Drew Gilpin Faust was not your average Harvard president, and the road that got her there was full of good trouble.
Nicolaus Mills is author of Winning the Peace: The Marshall Plan and America’s Coming of Age as a Superpower and professor of literature at Sarah Lawrence College.
Here’s how one college responded to the recent Supreme Court decision on affirmative action in college admissions.
In 1988, Ronald Reagan made a heartfelt case for payments combining restitution and reparations without fearing he would lose his credentials as a political conservative.
In the early 20th Century, America’s foremost industrialist, inventor, and naturalist embarked on a series of road trips that were inspired by Thoreau and anticipated Kerouac.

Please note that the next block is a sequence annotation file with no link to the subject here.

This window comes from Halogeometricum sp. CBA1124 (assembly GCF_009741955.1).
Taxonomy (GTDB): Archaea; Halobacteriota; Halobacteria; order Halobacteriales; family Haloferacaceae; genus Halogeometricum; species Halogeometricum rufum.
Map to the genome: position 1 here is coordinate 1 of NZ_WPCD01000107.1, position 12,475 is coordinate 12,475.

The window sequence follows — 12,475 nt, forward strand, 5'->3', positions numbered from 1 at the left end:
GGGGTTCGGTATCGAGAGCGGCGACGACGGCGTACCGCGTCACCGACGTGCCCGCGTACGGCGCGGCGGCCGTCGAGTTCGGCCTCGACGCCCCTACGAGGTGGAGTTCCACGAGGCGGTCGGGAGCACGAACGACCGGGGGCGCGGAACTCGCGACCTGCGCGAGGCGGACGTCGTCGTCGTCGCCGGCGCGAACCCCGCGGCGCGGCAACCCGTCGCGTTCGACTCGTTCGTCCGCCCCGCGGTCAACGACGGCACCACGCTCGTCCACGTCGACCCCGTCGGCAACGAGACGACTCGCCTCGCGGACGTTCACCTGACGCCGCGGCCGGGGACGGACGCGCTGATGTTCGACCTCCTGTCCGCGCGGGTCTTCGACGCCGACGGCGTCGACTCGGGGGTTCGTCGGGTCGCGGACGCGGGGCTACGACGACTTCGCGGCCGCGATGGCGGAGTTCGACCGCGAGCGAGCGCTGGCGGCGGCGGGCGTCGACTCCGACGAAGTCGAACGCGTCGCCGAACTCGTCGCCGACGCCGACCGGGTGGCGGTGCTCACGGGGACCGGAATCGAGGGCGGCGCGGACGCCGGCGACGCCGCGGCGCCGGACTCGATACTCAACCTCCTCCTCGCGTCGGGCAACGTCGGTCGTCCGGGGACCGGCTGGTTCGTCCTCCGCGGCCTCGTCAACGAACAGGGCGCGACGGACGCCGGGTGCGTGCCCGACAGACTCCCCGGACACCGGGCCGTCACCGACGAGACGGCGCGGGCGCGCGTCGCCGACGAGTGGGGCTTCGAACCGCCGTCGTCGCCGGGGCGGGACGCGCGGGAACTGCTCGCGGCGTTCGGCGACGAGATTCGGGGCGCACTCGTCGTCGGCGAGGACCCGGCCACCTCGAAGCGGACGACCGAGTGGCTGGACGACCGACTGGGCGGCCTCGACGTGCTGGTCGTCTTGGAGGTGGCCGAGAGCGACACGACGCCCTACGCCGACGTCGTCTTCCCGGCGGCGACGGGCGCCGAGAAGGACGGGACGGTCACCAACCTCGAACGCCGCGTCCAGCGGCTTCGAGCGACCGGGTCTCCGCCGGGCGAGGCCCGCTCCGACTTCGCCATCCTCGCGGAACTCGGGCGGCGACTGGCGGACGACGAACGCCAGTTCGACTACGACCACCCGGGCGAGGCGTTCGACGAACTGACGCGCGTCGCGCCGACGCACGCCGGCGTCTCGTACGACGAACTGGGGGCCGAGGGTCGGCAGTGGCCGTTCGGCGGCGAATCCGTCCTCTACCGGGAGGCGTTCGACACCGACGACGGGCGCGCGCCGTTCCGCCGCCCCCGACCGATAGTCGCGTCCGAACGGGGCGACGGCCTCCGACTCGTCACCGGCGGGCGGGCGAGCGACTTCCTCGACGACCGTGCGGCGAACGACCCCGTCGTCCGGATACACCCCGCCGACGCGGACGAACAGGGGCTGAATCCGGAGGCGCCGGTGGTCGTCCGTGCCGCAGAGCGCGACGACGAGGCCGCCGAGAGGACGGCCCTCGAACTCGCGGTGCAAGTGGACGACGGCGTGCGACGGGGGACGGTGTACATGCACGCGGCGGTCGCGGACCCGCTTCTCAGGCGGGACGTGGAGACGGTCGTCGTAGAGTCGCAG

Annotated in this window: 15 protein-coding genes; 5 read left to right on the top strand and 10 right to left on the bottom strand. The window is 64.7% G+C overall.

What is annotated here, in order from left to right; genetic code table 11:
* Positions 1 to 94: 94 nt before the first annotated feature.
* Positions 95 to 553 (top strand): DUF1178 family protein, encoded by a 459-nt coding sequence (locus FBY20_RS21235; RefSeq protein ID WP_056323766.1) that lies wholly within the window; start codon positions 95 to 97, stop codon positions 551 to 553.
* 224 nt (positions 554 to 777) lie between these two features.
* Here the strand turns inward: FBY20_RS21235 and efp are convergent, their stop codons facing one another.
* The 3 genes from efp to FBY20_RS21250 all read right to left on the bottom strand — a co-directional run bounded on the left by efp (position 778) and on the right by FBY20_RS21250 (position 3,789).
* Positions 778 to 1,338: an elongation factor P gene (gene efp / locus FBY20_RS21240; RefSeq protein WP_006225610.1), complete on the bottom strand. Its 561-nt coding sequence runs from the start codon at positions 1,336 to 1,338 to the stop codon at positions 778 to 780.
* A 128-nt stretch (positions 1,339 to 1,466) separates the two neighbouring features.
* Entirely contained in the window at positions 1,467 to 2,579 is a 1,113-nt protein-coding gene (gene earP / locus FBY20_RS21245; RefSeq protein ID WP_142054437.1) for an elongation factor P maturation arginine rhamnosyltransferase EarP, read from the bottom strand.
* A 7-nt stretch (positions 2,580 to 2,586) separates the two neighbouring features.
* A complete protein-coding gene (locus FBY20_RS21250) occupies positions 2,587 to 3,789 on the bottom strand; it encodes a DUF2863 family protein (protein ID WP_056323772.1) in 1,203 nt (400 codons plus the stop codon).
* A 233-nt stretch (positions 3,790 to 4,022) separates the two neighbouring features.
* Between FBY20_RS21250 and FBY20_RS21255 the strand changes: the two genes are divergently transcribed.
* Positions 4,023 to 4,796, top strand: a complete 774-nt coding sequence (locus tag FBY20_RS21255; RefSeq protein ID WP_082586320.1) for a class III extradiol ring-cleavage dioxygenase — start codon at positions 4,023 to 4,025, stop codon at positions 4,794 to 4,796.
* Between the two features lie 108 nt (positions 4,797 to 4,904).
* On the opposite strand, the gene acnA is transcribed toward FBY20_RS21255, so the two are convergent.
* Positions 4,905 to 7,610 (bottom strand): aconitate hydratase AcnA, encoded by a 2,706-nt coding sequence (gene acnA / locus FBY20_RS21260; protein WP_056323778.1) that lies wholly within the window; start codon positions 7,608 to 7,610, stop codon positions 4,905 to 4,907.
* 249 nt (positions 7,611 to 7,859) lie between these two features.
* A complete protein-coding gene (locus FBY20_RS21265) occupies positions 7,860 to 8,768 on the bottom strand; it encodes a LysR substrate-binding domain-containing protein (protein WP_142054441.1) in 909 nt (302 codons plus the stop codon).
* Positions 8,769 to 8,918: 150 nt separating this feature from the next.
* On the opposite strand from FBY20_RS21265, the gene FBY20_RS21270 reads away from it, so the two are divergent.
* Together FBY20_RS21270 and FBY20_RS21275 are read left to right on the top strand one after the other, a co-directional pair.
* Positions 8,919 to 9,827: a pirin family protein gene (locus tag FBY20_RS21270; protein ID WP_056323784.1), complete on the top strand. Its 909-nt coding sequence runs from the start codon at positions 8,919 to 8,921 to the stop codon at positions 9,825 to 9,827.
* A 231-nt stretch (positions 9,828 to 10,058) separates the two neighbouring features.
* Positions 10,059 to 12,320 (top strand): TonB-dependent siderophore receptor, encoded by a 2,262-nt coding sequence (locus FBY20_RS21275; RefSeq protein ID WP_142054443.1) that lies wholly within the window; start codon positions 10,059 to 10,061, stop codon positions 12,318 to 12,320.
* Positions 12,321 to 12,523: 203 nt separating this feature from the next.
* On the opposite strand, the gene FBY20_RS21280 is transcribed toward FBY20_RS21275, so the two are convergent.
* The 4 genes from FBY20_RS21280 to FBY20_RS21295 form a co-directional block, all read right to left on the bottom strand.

The speeches on graduation day are much less important than the farewells of students, parents, and teachers.
Pulitzer-prize-winning sociologist Matthew Desmond argues that we can start obliterating poverty by overhauling the government policies and laws that worsen the lives of the poor.
As his memoir never lets us forget, there is no “I” in team. But there certainly is one in Smith.
George Balanchine loved Fred Astaire, Native American dancing, and the long-legged kicks of American cheerleaders, and he blended it magically with classic Russian ballet.
Americans share the world’s revulsion when Russia fires on civilians in Ukraine, but at the end of World War II we did the same to the Japanese.
After the Cold War and before 9/11, things got almost boring, but cultural critic Klosterman’s latest book shows us that we missed a lot of clues to the future.